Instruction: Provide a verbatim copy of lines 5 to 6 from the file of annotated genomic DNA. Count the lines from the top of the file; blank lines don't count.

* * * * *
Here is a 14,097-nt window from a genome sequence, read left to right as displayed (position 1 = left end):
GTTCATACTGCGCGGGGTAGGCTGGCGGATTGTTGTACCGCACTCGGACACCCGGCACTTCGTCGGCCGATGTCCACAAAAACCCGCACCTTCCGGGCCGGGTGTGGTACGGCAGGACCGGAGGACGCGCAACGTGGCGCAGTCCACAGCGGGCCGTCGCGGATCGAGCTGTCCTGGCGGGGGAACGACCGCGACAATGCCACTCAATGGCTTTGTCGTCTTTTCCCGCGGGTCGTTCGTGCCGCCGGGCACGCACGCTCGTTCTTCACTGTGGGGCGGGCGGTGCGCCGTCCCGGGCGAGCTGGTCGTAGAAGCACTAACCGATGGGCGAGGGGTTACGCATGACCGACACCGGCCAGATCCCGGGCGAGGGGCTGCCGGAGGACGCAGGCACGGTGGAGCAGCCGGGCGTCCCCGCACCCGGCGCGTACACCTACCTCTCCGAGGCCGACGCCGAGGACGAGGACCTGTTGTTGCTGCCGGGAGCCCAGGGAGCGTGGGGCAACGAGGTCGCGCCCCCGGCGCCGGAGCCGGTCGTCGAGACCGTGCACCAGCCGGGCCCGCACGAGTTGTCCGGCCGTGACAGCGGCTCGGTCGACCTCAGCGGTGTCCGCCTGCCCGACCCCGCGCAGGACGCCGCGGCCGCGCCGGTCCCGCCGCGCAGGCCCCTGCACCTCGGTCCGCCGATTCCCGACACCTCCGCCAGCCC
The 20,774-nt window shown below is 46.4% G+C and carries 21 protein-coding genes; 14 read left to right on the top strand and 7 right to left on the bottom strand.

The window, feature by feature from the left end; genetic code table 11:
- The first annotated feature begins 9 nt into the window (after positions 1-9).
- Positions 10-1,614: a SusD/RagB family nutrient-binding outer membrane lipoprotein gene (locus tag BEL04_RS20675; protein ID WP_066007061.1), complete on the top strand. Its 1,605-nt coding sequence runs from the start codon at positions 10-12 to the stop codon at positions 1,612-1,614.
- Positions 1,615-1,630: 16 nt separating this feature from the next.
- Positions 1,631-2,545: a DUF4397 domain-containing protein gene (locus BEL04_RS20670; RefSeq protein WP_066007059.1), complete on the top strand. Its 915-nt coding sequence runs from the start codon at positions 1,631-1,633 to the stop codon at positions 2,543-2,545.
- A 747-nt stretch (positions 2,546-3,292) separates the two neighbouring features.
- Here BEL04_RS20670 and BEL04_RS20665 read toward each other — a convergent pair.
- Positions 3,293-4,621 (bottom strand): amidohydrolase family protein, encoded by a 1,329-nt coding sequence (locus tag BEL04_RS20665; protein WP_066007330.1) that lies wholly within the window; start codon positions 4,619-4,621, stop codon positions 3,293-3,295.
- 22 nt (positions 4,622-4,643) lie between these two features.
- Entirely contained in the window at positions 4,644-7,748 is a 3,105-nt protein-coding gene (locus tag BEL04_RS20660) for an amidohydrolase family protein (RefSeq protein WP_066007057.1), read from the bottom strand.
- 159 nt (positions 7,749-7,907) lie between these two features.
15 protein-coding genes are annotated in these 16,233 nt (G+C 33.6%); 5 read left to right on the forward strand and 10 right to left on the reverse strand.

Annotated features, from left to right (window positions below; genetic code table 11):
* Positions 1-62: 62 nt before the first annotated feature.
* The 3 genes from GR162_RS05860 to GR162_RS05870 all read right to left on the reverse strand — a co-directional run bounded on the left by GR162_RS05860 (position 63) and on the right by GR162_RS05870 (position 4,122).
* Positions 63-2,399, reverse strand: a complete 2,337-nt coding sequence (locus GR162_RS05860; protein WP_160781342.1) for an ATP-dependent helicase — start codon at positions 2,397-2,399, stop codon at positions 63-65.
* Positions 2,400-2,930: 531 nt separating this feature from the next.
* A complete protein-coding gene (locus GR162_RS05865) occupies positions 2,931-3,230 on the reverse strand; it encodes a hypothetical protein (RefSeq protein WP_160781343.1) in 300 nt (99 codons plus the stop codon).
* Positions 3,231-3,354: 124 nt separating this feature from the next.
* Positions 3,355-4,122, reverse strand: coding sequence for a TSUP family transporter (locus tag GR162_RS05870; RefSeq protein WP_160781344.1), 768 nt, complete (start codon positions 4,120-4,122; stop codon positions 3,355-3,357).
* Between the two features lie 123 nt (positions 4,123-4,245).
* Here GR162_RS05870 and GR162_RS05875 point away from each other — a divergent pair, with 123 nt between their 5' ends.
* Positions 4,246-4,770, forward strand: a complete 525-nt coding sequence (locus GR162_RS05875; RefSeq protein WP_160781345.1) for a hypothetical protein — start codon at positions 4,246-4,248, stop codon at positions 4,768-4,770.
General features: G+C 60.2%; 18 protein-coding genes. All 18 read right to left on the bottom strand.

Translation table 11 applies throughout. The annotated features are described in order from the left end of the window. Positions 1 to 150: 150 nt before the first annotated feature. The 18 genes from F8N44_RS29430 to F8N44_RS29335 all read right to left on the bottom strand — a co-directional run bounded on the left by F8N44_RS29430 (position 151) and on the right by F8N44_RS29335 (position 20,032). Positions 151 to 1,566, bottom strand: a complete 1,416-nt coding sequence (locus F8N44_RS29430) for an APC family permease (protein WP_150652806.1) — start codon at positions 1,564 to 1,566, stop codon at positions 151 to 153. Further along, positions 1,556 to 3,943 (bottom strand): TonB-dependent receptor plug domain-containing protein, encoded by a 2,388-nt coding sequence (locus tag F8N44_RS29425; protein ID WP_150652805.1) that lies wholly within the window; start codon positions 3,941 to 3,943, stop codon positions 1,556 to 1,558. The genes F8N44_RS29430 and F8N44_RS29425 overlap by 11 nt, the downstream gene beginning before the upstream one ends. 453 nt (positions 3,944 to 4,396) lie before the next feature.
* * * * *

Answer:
- The first annotated feature begins 9 nt into the window (after positions 1-9).
- Positions 10-1,614: a SusD/RagB family nutrient-binding outer membrane lipoprotein gene (locus tag BEL04_RS20675; protein ID WP_066007061.1), complete on the top strand. Its 1,605-nt coding sequence runs from the start codon at positions 10-12 to the stop codon at positions 1,612-1,614.